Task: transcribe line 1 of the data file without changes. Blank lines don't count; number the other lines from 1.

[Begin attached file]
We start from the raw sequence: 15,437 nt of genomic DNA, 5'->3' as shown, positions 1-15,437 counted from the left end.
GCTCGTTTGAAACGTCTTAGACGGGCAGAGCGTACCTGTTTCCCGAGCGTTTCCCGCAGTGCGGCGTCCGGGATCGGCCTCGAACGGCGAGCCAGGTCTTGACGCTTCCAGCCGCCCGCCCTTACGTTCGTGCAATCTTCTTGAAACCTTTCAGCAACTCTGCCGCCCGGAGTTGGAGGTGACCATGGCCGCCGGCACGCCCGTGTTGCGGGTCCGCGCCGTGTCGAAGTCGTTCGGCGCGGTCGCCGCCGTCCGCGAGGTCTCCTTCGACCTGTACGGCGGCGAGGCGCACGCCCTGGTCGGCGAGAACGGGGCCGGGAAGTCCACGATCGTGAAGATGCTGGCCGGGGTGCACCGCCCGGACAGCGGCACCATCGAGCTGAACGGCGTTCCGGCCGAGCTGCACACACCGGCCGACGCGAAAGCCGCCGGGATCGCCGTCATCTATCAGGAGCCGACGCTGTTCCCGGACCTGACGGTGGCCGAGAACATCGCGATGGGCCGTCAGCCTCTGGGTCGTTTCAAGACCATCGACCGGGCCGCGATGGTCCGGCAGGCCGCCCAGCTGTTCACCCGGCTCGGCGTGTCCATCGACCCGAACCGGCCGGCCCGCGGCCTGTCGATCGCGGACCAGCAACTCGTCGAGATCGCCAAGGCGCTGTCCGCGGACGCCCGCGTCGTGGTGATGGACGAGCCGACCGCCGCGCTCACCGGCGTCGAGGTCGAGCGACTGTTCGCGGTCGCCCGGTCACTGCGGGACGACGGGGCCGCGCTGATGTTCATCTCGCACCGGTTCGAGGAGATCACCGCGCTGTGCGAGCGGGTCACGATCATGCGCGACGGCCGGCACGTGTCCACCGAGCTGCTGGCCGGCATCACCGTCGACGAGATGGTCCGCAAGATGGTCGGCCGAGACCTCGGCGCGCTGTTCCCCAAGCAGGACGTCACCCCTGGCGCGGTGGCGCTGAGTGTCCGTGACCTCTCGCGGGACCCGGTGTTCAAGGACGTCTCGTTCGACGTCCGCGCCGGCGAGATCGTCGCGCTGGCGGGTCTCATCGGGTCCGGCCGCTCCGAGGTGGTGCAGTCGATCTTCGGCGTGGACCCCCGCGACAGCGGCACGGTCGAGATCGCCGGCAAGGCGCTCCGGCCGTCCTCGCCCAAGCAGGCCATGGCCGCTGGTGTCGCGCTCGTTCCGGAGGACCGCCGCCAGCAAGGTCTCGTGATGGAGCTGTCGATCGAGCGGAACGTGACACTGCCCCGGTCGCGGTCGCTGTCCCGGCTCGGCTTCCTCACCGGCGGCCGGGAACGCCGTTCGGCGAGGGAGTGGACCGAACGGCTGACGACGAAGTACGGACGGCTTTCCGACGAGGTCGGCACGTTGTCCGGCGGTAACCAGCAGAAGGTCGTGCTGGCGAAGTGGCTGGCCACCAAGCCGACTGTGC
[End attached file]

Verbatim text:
We start from the raw sequence: 15,437 nt of genomic DNA, 5'->3' as shown, positions 1-15,437 counted from the left end.